The Election Commission maintained the turnout could be "much higher" in all the seats as final reports were yet to come in with voting still on after the stipulated hours in various areas.
In Uttar Pradesh state, a key state that sends 80 MPs to Parliament, voters in Muzaffarnagar, hit by last year's communal riots, went to the polls.
Muzaffarnagar and Shamli in UP recorded "above average" voter turnout of 67.78% and 70.85%, respectively, the poll panel said.
The overall turnout was an impressive 65% on the 10 UP seats that went to polls on Thursday. This figure was better than the 51.7% voting on these seats in the 2009 Lok Sabha elections.
Last year's communal unrest in UP is seen as having polarised the electorate in Uttar Pradesh along religious lines, with the BJP seen as benefiting from greater support from Hindus while secular-rooted parties promise to protect religious minorities. The BJP has fielded two candidates from the area who have been charged with inciting the attacks that killed 59 and drove 50,000 people out of their homes.
Elsewhere on Thursday, an attack by Maoist rebels on security forces guarding polling booths killed two paramilitary policemen in Bihar, the Election Commission said.
"Two of our paramilitary men lost their lives in the attack but despite their deaths the polling was completed in the area," Sudhir Tripathi, a deputy election commissioner, said at a news conference in Delhi. Around 53% of the electorate voted in six constituencies of Bihar on Thursday even as the two troopers headed for poll duty were killed.
Chhattisgarh and Odisha also witnessed Maoist-related violence. In Odisha, Maoists snatched electronic voting machines and took away the battery of another. On Wednesday, three policemen were killed by the Maoists in the insurgency-racked state of Chhattisgarh.
Odisha recorded 67% for 10 Lok Sabha and 70 assembly seats, Jharkhand 58.3% for four LS seats and Andaman and Nicobar Islands 55.9% for one LS seat.
A high voter turnout of over 60% was recorded in the Maoist-hit Gadchiroli Lok Sabha constituency in Maharashtra. A group of Maoists opened fire on a polling party at Jambia Gatta in south Gadchiroli while it was returning to the district headquarters.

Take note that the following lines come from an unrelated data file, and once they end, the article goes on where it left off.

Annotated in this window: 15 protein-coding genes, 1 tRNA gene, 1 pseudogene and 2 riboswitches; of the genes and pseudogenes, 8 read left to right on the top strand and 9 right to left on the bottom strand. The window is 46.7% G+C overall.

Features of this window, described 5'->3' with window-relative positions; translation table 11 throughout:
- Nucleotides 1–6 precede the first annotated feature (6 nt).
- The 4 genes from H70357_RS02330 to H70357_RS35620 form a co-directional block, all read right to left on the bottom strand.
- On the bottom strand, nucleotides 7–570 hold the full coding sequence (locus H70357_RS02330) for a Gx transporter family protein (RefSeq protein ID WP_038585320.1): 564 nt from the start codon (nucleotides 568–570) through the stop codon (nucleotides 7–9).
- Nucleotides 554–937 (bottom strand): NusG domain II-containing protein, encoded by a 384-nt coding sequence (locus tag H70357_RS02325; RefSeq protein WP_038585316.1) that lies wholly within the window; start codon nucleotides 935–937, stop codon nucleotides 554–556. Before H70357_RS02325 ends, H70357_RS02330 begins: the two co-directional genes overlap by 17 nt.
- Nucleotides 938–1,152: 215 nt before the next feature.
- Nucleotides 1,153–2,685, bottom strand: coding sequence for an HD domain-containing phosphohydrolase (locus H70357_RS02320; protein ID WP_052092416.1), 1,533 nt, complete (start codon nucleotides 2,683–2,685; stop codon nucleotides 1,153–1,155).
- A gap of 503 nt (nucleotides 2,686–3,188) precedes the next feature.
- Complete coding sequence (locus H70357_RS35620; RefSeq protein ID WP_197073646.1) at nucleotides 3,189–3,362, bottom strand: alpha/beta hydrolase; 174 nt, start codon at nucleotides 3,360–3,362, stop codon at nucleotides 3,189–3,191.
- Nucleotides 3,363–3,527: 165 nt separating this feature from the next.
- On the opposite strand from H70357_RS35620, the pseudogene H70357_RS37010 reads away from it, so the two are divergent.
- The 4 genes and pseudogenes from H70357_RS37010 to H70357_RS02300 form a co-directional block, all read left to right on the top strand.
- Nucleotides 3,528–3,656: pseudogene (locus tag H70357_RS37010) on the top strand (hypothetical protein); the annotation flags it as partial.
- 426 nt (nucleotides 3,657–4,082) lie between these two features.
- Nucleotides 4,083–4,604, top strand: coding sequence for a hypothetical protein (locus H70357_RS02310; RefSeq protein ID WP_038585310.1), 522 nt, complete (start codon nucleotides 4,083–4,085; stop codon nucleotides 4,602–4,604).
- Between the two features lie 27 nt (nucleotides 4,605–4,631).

There was an unprecedented 60% voting in nine seats in the first phase of voting in Madhya Pradesh. The two subsequent phases of voting would be conducted on April 17 and April 24 respectively. Last year's voting figure on the corresponding seats in the state was 54.6%.
In West Bengal, the election officers had to face ire of Trinamool workers for forcing the state government to abide by the Election Commission direction to transfer certain officers. State chief minister Mamata Banerjee had spewed venom against the poll watchdog and accused deputy election commissioner Vinod Zutshi of being involved in a scam. "We have called for tapes of the incident," an EC official said, after two officers were injured in the attack.
Back in Delhi, early voting took place peacefully and slowly after authorities declared a public holiday, with voters making their way to polling stations in bright spring sunshine.
Congress party chief Sonia Gandhi, dressed in a green sari, and her son Rahul, who is leading campaigning for a national election for the first time, cast their votes on Thursday morning.
The first two rounds of voting took place on Monday and Wednesday in the remote northeast of the country, where only 12 constituencies went to the polls.
Full coverage: My India My Vote